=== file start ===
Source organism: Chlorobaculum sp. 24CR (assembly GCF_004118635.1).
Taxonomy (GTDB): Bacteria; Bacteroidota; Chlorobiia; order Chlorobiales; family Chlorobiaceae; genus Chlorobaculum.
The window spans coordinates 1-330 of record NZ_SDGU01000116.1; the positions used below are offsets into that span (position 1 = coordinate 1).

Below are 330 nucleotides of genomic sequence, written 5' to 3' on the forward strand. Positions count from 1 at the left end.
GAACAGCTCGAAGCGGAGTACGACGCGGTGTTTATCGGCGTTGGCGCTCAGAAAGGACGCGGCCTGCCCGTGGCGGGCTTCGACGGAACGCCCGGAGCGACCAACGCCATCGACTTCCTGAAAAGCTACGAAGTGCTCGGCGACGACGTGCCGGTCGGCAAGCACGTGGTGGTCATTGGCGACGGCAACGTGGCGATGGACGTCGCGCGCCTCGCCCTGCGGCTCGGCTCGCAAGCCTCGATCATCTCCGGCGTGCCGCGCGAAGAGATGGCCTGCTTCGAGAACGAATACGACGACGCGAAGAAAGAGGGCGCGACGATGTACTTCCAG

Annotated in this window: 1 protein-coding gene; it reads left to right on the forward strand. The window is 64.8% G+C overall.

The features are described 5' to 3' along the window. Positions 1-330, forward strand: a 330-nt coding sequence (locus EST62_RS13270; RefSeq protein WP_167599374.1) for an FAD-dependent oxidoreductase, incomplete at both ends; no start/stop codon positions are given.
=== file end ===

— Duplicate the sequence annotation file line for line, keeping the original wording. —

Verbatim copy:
Source organism: Chlorobaculum sp. 24CR (assembly GCF_004118635.1).
Taxonomy (GTDB): Bacteria; Bacteroidota; Chlorobiia; order Chlorobiales; family Chlorobiaceae; genus Chlorobaculum.
The window spans coordinates 1-330 of record NZ_SDGU01000116.1; the positions used below are offsets into that span (position 1 = coordinate 1).

Below are 330 nucleotides of genomic sequence, written 5' to 3' on the forward strand. Positions count from 1 at the left end.
GAACAGCTCGAAGCGGAGTACGACGCGGTGTTTATCGGCGTTGGCGCTCAGAAAGGACGCGGCCTGCCCGTGGCGGGCTTCGACGGAACGCCCGGAGCGACCAACGCCATCGACTTCCTGAAAAGCTACGAAGTGCTCGGCGACGACGTGCCGGTCGGCAAGCACGTGGTGGTCATTGGCGACGGCAACGTGGCGATGGACGTCGCGCGCCTCGCCCTGCGGCTCGGCTCGCAAGCCTCGATCATCTCCGGCGTGCCGCGCGAAGAGATGGCCTGCTTCGAGAACGAATACGACGACGCGAAGAAAGAGGGCGCGACGATGTACTTCCAG

Annotated in this window: 1 protein-coding gene; it reads left to right on the forward strand. The window is 64.8% G+C overall.

The features are described 5' to 3' along the window. Positions 1-330, forward strand: a 330-nt coding sequence (locus EST62_RS13270; RefSeq protein WP_167599374.1) for an FAD-dependent oxidoreductase, incomplete at both ends; no start/stop codon positions are given.